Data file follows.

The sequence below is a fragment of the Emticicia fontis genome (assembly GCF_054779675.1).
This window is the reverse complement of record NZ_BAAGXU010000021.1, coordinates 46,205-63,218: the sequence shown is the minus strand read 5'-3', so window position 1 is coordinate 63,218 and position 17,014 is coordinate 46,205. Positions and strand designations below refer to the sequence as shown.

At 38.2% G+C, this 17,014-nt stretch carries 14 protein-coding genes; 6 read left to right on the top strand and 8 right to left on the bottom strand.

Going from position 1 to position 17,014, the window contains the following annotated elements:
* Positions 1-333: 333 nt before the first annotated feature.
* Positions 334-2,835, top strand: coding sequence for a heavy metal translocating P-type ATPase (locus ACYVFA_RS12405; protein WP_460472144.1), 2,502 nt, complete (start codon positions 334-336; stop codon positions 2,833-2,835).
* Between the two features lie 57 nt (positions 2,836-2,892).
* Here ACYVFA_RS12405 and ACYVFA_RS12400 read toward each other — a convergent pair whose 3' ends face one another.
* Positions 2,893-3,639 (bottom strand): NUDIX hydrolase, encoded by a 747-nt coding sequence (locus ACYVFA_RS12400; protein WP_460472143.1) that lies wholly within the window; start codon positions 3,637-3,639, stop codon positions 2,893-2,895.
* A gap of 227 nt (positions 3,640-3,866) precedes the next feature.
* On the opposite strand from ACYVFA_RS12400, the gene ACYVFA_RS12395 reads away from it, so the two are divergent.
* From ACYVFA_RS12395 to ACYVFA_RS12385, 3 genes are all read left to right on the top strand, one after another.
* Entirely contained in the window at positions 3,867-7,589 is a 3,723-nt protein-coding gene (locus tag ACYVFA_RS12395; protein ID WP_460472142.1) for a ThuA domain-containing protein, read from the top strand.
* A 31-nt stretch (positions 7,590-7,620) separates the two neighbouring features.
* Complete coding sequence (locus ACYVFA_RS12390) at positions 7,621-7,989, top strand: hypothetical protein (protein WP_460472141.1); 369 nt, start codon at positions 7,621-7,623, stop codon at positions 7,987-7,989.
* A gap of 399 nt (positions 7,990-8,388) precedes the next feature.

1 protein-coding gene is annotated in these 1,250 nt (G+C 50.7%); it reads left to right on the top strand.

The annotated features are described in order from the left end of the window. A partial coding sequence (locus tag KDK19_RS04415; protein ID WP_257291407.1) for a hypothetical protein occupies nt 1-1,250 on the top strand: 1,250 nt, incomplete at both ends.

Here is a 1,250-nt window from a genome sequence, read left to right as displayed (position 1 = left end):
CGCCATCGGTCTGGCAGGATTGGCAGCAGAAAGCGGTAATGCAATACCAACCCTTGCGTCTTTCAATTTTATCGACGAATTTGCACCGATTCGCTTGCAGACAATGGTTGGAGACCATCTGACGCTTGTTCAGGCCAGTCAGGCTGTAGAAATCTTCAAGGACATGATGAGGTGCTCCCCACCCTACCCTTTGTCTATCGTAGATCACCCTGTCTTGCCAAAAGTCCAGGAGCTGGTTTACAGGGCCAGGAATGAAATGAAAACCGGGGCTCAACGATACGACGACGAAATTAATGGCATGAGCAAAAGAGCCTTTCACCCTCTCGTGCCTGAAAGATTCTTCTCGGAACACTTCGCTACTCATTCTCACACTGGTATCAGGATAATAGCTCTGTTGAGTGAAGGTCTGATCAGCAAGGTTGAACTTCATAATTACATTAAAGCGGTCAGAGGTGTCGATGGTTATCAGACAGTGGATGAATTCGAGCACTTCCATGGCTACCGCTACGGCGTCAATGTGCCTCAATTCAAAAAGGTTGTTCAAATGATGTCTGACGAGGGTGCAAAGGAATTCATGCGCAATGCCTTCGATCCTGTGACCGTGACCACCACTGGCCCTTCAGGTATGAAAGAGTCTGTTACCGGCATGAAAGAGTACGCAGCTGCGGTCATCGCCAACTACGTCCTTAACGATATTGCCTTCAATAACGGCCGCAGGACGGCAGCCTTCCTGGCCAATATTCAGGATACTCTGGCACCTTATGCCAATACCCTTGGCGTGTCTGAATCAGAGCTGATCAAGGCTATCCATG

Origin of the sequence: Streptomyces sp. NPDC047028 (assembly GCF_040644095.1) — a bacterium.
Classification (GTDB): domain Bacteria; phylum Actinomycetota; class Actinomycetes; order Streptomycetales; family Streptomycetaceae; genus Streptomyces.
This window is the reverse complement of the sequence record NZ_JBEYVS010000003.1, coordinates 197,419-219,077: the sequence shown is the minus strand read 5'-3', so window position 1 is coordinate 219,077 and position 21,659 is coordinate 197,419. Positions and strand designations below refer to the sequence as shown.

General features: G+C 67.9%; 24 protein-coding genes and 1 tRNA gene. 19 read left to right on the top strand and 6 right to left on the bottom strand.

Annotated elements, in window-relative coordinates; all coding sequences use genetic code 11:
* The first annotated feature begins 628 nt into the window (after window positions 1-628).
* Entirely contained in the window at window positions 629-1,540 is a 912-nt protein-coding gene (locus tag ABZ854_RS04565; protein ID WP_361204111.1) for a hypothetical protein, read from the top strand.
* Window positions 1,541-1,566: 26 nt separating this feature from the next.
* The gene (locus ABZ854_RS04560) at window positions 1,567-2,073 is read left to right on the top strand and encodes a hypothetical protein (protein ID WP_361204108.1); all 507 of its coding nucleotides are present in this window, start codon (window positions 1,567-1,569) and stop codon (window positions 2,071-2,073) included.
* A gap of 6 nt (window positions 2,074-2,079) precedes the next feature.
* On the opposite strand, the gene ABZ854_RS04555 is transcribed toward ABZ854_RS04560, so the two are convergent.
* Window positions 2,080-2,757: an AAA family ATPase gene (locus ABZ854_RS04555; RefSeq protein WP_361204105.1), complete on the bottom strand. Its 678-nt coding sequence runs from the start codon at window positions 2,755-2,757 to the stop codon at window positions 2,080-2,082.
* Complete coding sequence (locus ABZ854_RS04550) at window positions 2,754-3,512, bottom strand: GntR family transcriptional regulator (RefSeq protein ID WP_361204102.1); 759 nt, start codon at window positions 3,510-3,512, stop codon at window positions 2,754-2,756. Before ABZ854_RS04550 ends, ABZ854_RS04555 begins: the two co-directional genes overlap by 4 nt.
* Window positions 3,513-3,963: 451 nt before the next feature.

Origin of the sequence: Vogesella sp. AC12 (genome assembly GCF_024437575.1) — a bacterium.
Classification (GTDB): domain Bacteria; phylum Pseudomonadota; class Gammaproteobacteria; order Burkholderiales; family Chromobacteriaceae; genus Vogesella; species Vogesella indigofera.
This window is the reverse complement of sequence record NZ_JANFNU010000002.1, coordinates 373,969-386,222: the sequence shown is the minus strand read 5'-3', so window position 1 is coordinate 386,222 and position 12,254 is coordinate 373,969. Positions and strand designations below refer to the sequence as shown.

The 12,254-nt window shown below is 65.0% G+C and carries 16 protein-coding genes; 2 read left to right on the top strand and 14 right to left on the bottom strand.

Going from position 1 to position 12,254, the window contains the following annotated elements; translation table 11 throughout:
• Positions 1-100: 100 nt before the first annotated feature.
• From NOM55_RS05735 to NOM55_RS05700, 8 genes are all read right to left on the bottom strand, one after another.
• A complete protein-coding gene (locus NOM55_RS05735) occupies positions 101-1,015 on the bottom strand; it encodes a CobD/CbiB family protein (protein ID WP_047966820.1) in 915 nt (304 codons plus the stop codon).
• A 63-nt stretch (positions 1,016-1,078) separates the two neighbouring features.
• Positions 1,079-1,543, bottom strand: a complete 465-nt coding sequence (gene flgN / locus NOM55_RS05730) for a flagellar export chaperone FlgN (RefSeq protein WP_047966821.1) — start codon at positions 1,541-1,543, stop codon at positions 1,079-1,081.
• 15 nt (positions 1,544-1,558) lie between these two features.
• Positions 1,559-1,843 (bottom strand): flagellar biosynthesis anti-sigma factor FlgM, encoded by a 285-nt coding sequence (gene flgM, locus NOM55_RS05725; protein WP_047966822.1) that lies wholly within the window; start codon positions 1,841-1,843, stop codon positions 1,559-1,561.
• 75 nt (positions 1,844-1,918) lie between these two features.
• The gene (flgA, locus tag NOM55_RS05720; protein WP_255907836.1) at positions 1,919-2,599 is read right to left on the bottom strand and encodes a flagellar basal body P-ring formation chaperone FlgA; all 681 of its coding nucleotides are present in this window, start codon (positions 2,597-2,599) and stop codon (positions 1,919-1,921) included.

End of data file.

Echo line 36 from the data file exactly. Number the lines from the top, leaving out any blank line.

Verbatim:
Classification (GTDB): domain Bacteria; phylum Pseudomonadota; class Gammaproteobacteria; order Burkholderiales; family Chromobacteriaceae; genus Vogesella; species Vogesella indigofera.